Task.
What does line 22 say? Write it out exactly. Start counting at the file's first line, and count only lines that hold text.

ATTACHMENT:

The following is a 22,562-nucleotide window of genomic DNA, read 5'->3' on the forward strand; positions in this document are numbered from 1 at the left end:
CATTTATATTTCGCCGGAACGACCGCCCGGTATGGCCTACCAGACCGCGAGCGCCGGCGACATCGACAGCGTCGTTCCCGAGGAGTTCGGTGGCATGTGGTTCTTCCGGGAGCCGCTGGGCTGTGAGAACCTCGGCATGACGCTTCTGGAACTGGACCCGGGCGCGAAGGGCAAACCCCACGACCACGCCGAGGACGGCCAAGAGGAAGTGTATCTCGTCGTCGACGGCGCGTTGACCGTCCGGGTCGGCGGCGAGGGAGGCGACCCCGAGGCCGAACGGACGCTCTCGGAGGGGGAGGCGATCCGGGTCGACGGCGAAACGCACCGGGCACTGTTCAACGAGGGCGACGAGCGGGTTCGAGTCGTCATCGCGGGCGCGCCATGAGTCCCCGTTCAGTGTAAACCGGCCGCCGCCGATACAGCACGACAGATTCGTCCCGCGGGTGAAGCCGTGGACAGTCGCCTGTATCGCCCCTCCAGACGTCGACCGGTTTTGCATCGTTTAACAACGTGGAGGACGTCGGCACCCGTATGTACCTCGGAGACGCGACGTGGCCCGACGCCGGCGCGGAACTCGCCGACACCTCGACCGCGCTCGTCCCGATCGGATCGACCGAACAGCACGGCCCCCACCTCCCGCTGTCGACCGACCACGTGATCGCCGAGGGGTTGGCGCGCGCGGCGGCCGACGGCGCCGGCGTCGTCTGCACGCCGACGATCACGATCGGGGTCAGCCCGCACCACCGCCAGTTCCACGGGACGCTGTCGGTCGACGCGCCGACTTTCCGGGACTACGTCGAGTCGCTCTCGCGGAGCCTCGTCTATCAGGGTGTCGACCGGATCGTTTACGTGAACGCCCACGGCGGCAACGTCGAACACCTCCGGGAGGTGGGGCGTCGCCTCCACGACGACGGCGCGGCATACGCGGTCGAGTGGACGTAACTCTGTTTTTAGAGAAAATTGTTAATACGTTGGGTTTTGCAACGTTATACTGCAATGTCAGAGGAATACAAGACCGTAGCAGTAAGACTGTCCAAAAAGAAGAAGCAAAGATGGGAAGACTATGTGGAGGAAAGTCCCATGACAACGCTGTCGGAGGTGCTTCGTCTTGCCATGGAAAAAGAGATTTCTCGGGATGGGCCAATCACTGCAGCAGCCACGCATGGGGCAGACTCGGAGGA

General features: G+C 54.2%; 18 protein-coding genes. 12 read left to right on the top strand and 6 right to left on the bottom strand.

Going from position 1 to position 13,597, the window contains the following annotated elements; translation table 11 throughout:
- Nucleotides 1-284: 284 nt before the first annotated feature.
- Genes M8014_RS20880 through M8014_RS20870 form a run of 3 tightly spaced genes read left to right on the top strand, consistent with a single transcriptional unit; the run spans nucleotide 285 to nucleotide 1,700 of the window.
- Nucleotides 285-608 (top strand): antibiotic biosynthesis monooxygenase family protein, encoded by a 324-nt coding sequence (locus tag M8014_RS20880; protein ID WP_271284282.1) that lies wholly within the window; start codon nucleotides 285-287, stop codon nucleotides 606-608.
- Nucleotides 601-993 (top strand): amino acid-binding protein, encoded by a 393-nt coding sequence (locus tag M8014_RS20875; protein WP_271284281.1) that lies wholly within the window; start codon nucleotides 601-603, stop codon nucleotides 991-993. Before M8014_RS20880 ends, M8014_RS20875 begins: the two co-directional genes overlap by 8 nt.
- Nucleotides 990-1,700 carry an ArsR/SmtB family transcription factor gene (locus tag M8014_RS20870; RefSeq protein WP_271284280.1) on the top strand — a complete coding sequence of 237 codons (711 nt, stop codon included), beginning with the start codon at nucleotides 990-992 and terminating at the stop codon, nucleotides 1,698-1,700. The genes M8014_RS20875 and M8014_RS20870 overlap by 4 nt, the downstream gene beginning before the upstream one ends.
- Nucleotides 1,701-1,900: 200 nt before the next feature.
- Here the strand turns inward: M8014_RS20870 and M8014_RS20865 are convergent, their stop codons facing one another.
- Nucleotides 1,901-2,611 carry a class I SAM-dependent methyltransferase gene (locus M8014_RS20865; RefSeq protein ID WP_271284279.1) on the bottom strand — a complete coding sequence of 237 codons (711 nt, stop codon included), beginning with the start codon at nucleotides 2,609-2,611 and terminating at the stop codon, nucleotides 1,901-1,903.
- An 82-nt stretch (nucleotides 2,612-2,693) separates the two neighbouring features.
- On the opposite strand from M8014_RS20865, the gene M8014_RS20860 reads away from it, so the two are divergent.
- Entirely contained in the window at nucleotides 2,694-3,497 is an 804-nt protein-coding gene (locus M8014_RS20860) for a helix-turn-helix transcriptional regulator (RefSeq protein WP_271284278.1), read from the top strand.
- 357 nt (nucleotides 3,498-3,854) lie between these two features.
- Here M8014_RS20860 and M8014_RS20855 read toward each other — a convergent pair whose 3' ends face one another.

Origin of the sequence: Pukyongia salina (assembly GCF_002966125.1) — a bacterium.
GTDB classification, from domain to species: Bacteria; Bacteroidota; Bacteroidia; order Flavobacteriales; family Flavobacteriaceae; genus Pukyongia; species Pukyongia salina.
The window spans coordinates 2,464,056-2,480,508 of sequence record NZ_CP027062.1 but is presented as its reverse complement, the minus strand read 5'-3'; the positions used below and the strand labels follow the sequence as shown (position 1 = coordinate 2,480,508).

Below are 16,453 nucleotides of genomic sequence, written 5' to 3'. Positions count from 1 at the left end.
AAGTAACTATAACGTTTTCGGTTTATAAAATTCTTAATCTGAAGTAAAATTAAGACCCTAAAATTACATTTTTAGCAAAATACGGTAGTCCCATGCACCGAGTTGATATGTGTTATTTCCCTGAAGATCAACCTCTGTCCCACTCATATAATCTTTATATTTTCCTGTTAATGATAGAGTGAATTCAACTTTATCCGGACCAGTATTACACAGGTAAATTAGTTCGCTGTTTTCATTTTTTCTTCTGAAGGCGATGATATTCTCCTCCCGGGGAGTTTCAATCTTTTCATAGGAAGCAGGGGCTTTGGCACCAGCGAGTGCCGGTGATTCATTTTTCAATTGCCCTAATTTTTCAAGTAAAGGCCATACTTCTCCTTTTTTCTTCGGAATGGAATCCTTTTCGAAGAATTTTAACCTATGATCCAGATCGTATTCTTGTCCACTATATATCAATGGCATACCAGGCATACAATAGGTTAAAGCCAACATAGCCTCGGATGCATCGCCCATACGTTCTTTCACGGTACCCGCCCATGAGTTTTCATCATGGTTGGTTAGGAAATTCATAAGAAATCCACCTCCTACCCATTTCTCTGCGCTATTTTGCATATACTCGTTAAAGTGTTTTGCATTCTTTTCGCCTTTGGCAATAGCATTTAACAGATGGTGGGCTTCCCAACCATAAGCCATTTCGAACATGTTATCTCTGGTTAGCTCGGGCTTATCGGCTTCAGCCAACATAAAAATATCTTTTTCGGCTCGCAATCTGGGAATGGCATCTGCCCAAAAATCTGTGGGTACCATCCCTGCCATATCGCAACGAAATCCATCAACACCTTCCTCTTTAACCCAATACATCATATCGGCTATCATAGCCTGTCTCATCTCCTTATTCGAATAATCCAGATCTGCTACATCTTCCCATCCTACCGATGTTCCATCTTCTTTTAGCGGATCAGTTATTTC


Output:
AAGTAACTATAACGTTTTCGGTTTATAAAATTCTTAATCTGAAGTAAAATTAAGACCCTAAAATTACATTTTTAGCAAAATACGGTAGTCCCATGCACCGAGTTGATATGTGTTATTTCCCTGAAGATCAACCTCTGTCCCACTCATATAATCTTTATATTTTCCTGTTAATGATAGAGTGAATTCAACTTTATCCGGACCAGTATTACACAGGTAAATTAGTTCGCTGTTTTCATTTTTTCTTCTGAAGGCGATGATATTCTCCTCCCGGGGAGTTTCAATCTTTTCATAGGAAGCAGGGGCTTTGGCACCAGCGAGTGCCGGTGATTCATTTTTCAATTGCCCTAATTTTTCAAGTAAAGGCCATACTTCTCCTTTTTTCTTCGGAATGGAATCCTTTTCGAAGAATTTTAACCTATGATCCAGATCGTATTCTTGTCCACTATATATCAATGGCATACCAGGCATACAATAGGTTAAAGCCAACATAGCCTCGGATGCATCGCCCATACGTTCTTTCACGGTACCCGCCCATGAGTTTTCATCATGGTTGGTTAGGAAATTCATAAGAAATCCACCTCCTACCCATTTCTCTGCGCTATTTTGCATATACTCGTTAAAGTGTTTTGCATTCTTTTCGCCTTTGGCAATAGCATTTAACAGATGGTGGGCTTCCCAACCATAAGCCATTTCGAACATGTTATCTCTGGTTAGCTCGGGCTTATCGGCTTCAGCCAACATAAAAATATCTTTTTCGGCTCGCAATCTGGGAATGGCATCTGCCCAAAAATCTGTGGGTACCATCCCTGCCATATCGCAACGAAATCCATCAACACCTTCCTCTTTAACCCAATACATCATATCGGCTATCATAGCCTGTCTCATCTCCTTATTCGAATAATCCAGATCTGCTACATCTTCCCATCCTACCGATGTTCCATCTTCTTTTAGCGGATCAGTTATTTC